Tuesday, October 12, 2010

A Best of Barry: Bureaucracy can kill

Derek used to work at a huge conglomerate. He hated it. He was the George Costanza of the place, hiding under his desk and sleeping during work hours, and in general just didn't care. Sure enough, Derek knew he was screwing off and while he knew that he could try harder, he didn't because it wouldn't have mattered anyway.

Then Derek was given a choice by management, retire (with a fair package) or take his chances that they don't lay him off. I urged him to take the package and run, because any company that offers you a package is telling you they would like you to leave. He took the package.

A year later, Derek got back into the job market and hired in at a fast-paced entrepreneurial firm. I told him it would be the most difficult job he ever will have and also very possibly the most rewarding. It has been both. It's tough. The boss knows what's going on. It's internally competitive. They take chances and try to tackle assignments they've never tackled before (they almost always succeed).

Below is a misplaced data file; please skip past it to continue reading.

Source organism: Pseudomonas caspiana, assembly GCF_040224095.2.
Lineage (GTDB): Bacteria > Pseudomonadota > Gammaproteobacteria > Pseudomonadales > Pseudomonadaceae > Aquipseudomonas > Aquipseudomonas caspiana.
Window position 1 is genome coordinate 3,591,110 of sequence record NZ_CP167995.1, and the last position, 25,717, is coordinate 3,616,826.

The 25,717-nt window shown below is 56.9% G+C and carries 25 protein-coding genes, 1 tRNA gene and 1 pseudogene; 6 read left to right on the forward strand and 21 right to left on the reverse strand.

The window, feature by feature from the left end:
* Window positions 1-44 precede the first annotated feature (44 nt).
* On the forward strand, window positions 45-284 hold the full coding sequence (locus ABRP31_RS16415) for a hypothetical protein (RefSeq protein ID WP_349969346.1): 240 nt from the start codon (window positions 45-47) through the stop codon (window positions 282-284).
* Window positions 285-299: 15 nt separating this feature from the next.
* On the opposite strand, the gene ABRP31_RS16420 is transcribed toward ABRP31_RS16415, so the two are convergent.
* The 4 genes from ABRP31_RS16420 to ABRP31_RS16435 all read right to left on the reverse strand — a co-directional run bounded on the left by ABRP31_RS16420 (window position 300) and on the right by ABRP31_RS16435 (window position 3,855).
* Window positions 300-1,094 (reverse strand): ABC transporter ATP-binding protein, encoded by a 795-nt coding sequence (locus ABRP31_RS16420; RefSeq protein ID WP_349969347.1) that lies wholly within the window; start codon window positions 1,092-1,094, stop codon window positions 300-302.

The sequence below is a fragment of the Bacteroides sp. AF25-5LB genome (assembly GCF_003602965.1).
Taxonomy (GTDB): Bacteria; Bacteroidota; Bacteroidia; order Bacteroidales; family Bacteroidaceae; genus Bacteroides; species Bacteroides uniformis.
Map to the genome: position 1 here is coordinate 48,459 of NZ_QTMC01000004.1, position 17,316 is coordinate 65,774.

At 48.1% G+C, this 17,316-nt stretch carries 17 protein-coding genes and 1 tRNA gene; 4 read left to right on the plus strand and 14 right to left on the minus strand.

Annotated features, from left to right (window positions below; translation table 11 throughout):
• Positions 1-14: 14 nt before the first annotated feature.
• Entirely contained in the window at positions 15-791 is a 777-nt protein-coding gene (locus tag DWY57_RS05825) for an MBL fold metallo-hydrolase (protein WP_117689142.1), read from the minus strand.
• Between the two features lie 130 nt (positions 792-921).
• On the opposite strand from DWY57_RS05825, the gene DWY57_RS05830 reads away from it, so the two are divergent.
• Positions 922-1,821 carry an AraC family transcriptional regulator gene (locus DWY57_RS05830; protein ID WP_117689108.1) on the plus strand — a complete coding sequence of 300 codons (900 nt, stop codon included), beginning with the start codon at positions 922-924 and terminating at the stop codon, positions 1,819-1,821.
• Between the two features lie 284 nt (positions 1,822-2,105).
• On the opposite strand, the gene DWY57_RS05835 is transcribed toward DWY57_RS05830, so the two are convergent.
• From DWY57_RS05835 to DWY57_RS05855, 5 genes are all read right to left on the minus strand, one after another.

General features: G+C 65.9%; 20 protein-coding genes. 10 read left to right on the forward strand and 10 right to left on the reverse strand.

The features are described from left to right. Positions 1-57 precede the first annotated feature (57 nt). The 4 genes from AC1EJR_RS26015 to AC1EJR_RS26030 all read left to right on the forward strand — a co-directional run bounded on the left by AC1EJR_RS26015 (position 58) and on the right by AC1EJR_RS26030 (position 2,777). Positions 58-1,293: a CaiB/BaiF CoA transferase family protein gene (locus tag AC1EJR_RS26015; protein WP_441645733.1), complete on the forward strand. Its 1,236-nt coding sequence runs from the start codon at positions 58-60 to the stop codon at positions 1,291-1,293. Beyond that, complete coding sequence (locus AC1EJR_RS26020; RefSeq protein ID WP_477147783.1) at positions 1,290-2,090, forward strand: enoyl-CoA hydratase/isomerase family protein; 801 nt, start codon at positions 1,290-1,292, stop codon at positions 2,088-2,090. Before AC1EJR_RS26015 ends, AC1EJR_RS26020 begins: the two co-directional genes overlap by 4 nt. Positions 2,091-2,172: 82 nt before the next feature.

And Derek is now viewed as a star--an old one, but a star nonetheless. Why? Because he matters, he counts, he has a value. There's a purpose at that company--doing great work for the customer. At the old place the bureaucracy was boss.

In large corporations, we must fight to make sure bureaucracy isn't boss, that it's kept in the background. Otherwise, we kill the great performances and the people's self-worth along with it.

Barry LaBov
LaBov & Beyond

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